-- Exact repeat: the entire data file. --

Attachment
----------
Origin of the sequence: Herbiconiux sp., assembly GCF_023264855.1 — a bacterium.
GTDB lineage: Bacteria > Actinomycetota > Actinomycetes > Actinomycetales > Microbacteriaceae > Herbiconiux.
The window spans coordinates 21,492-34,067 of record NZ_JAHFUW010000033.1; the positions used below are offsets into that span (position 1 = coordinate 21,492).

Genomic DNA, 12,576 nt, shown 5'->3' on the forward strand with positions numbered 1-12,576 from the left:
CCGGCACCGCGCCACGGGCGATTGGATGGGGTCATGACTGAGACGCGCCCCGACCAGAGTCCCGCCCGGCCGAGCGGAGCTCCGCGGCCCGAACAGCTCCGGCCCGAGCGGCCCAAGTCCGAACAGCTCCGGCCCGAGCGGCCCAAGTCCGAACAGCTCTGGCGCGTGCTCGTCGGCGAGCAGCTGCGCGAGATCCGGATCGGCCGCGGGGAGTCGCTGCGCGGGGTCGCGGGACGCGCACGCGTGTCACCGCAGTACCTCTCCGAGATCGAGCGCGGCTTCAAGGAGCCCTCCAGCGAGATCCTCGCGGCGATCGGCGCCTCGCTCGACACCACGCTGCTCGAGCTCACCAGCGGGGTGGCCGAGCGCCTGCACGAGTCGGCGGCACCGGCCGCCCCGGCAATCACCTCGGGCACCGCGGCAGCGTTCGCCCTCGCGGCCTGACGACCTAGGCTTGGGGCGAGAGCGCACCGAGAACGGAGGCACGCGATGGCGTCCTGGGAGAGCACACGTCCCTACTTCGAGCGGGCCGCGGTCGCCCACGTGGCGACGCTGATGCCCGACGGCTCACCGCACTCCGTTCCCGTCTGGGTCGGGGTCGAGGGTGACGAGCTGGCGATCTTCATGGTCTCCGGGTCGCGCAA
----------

Origin of the sequence: Herbiconiux sp., assembly GCF_023264855.1 — a bacterium.
GTDB lineage: Bacteria > Actinomycetota > Actinomycetes > Actinomycetales > Microbacteriaceae > Herbiconiux.
The window spans coordinates 21,492-34,067 of record NZ_JAHFUW010000033.1; the positions used below are offsets into that span (position 1 = coordinate 21,492).

Genomic DNA, 12,576 nt, shown 5'->3' on the forward strand with positions numbered 1-12,576 from the left:
CCGGCACCGCGCCACGGGCGATTGGATGGGGTCATGACTGAGACGCGCCCCGACCAGAGTCCCGCCCGGCCGAGCGGAGCTCCGCGGCCCGAACAGCTCCGGCCCGAGCGGCCCAAGTCCGAACAGCTCCGGCCCGAGCGGCCCAAGTCCGAACAGCTCTGGCGCGTGCTCGTCGGCGAGCAGCTGCGCGAGATCCGGATCGGCCGCGGGGAGTCGCTGCGCGGGGTCGCGGGACGCGCACGCGTGTCACCGCAGTACCTCTCCGAGATCGAGCGCGGCTTCAAGGAGCCCTCCAGCGAGATCCTCGCGGCGATCGGCGCCTCGCTCGACACCACGCTGCTCGAGCTCACCAGCGGGGTGGCCGAGCGCCTGCACGAGTCGGCGGCACCGGCCGCCCCGGCAATCACCTCGGGCACCGCGGCAGCGTTCGCCCTCGCGGCCTGACGACCTAGGCTTGGGGCGAGAGCGCACCGAGAACGGAGGCACGCGATGGCGTCCTGGGAGAGCACACGTCCCTACTTCGAGCGGGCCGCGGTCGCCCACGTGGCGACGCTGATGCCCGACGGCTCACCGCACTCCGTTCCCGTCTGGGTCGGGGTCGAGGGTGACGAGCTGGCGATCTTCATGGTCTCCGGGTCGCGCAA